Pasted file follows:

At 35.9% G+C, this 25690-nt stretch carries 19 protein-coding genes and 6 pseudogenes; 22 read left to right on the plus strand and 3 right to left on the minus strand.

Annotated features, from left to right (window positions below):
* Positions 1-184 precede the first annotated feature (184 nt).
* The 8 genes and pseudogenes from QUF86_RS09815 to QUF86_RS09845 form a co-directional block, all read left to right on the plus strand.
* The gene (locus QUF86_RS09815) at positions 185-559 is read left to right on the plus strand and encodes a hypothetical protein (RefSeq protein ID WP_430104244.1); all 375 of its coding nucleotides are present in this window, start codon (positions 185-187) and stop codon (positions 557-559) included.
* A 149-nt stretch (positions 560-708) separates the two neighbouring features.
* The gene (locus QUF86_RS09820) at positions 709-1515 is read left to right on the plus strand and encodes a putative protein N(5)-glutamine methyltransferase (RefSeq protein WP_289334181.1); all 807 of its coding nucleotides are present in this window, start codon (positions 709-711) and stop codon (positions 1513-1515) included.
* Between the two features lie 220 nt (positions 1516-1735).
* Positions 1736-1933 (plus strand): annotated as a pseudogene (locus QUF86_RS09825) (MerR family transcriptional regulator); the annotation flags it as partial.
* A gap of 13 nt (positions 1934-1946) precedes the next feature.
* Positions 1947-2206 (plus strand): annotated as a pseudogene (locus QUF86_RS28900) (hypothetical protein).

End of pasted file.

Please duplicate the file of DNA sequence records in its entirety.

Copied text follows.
At 35.9% G+C, this 25690-nt stretch carries 19 protein-coding genes and 6 pseudogenes; 22 read left to right on the plus strand and 3 right to left on the minus strand.

Annotated features, from left to right (window positions below):
* Positions 1-184 precede the first annotated feature (184 nt).
* The 8 genes and pseudogenes from QUF86_RS09815 to QUF86_RS09845 form a co-directional block, all read left to right on the plus strand.
* The gene (locus QUF86_RS09815) at positions 185-559 is read left to right on the plus strand and encodes a hypothetical protein (RefSeq protein ID WP_430104244.1); all 375 of its coding nucleotides are present in this window, start codon (positions 185-187) and stop codon (positions 557-559) included.
* A 149-nt stretch (positions 560-708) separates the two neighbouring features.
* The gene (locus QUF86_RS09820) at positions 709-1515 is read left to right on the plus strand and encodes a putative protein N(5)-glutamine methyltransferase (RefSeq protein WP_289334181.1); all 807 of its coding nucleotides are present in this window, start codon (positions 709-711) and stop codon (positions 1513-1515) included.
* Between the two features lie 220 nt (positions 1516-1735).
* Positions 1736-1933 (plus strand): annotated as a pseudogene (locus QUF86_RS09825) (MerR family transcriptional regulator); the annotation flags it as partial.
* A gap of 13 nt (positions 1934-1946) precedes the next feature.
* Positions 1947-2206 (plus strand): annotated as a pseudogene (locus QUF86_RS28900) (hypothetical protein).